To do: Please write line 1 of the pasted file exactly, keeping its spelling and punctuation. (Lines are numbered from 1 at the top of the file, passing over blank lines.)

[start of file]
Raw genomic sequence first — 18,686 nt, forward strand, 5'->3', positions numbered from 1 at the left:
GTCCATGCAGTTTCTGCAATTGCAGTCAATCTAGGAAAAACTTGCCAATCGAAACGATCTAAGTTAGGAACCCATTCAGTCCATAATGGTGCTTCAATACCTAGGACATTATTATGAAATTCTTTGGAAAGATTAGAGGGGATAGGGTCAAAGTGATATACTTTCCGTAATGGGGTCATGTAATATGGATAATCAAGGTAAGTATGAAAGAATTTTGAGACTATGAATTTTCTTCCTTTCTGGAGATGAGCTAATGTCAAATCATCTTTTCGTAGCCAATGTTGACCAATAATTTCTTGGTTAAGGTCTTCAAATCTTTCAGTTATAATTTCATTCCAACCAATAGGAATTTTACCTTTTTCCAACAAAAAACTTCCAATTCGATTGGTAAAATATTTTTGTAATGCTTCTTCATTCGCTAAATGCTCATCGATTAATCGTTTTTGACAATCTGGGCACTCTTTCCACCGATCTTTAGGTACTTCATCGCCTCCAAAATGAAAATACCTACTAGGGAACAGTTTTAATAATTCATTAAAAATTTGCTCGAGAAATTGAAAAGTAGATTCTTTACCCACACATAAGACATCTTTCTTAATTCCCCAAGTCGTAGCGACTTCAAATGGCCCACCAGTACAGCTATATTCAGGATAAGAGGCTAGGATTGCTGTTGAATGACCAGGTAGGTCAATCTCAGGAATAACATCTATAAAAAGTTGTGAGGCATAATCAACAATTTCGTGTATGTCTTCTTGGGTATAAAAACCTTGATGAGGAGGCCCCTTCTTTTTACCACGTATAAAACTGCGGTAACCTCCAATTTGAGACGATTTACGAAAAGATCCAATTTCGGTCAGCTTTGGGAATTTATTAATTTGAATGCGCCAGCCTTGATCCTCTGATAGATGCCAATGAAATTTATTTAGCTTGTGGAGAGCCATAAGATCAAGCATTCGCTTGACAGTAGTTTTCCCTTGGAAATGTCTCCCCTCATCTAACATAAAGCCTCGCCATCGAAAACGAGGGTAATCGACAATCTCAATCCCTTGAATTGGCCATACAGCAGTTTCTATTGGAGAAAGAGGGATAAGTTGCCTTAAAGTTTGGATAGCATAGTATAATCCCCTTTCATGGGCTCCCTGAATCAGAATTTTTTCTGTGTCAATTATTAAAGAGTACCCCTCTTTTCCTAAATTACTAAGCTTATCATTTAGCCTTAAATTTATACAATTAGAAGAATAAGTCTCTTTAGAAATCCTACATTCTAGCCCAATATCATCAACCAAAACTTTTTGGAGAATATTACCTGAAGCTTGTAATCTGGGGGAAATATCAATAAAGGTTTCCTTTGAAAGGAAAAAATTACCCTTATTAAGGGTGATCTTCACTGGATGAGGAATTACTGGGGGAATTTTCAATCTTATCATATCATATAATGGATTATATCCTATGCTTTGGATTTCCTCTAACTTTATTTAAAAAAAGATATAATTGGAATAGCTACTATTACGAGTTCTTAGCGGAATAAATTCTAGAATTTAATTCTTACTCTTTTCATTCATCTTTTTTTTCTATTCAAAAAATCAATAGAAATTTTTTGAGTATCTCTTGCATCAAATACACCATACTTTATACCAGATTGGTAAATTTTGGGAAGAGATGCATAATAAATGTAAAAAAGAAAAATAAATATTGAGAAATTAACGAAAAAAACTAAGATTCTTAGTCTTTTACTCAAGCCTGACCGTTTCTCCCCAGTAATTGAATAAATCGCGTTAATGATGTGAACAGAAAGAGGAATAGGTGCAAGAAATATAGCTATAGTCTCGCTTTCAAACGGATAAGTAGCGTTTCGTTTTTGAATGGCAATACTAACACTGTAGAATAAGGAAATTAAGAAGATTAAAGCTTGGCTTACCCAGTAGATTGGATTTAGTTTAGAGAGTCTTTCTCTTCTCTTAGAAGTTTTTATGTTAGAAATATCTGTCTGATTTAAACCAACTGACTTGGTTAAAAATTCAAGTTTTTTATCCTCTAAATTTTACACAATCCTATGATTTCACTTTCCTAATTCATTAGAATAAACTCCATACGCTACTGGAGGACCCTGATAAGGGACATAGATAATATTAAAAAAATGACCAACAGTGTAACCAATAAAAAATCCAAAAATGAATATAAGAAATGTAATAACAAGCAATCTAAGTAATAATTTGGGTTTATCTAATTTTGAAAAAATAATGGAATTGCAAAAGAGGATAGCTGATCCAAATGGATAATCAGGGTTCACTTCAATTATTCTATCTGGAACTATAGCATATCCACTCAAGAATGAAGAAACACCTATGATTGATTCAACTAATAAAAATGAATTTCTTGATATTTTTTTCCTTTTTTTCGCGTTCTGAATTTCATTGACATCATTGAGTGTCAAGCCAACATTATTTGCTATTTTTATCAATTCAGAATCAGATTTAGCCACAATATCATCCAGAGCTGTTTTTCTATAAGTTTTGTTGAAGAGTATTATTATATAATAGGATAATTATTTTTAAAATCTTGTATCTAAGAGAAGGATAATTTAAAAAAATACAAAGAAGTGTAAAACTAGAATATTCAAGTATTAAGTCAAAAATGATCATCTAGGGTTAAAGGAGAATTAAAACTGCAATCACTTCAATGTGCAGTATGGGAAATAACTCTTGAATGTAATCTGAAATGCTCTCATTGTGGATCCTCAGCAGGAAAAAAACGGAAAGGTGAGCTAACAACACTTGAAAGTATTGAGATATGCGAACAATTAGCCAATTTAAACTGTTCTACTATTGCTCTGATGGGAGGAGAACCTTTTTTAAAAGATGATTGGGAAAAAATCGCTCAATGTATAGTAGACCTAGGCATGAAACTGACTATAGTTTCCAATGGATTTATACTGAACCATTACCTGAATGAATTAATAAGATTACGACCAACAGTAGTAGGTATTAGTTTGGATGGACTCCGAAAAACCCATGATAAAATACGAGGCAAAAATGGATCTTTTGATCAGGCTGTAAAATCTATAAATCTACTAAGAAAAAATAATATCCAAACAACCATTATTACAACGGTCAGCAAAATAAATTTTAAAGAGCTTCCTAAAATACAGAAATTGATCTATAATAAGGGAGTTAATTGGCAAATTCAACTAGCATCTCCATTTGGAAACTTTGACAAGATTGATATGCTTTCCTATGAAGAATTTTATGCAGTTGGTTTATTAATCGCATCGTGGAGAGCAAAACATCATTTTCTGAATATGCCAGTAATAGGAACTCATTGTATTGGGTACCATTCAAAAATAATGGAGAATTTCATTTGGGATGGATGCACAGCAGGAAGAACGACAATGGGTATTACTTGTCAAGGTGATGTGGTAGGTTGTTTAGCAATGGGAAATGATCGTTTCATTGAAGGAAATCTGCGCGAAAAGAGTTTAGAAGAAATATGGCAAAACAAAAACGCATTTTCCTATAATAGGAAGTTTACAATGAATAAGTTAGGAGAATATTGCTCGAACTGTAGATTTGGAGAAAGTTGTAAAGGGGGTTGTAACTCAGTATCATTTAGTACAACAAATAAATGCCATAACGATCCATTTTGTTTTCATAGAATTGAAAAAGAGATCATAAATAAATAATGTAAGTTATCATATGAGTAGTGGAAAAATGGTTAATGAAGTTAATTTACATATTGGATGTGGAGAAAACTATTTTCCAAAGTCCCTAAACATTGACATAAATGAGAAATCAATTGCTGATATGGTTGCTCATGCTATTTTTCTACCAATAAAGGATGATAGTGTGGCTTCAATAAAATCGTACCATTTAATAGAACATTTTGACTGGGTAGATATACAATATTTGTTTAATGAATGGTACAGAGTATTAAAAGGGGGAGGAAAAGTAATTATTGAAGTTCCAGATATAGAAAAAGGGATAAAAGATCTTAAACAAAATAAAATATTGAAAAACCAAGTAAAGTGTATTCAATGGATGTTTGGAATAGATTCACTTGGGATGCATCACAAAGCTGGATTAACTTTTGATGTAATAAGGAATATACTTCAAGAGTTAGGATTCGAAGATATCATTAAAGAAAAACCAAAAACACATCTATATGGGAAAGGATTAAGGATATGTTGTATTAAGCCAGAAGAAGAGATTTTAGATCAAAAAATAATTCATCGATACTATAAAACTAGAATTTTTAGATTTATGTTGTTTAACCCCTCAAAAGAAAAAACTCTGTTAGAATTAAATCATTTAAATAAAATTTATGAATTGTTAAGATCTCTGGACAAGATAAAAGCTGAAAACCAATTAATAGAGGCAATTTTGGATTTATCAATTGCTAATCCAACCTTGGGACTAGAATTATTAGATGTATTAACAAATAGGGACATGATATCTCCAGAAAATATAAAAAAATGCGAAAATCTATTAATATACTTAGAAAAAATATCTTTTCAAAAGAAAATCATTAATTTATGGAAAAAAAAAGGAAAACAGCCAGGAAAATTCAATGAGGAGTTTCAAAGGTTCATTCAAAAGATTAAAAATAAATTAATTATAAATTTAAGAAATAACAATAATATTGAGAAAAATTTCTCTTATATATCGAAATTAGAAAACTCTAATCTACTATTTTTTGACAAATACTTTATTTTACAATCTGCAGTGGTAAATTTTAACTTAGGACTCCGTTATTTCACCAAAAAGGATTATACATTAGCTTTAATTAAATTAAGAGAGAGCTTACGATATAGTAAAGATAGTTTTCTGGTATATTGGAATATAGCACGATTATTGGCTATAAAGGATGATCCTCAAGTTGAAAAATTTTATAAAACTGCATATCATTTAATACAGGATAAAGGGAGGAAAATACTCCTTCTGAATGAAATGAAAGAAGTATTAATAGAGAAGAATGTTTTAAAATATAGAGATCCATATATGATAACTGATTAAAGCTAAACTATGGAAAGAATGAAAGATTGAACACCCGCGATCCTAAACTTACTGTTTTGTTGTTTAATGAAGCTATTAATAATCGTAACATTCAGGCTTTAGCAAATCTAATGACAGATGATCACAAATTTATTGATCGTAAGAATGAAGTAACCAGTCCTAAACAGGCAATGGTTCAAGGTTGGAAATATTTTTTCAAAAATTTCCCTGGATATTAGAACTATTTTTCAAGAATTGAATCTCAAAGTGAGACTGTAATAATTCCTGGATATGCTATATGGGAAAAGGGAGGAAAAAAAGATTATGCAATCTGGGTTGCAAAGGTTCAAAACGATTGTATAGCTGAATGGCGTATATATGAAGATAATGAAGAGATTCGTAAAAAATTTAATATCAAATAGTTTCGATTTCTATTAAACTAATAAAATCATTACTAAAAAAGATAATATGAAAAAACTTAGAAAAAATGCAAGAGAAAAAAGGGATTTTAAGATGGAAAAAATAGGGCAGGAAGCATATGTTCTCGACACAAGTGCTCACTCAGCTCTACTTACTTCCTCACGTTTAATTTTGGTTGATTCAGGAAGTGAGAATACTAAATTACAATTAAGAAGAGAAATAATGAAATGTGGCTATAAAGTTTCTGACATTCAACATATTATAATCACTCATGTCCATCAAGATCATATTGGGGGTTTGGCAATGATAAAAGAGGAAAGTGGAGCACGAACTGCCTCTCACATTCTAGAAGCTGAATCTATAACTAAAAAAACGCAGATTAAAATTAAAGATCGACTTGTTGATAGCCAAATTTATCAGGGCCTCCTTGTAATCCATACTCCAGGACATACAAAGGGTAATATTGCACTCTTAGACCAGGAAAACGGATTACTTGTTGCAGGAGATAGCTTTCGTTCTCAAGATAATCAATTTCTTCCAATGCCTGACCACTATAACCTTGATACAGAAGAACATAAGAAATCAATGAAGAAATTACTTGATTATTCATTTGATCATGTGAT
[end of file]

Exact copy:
Raw genomic sequence first — 18,686 nt, forward strand, 5'->3', positions numbered from 1 at the left: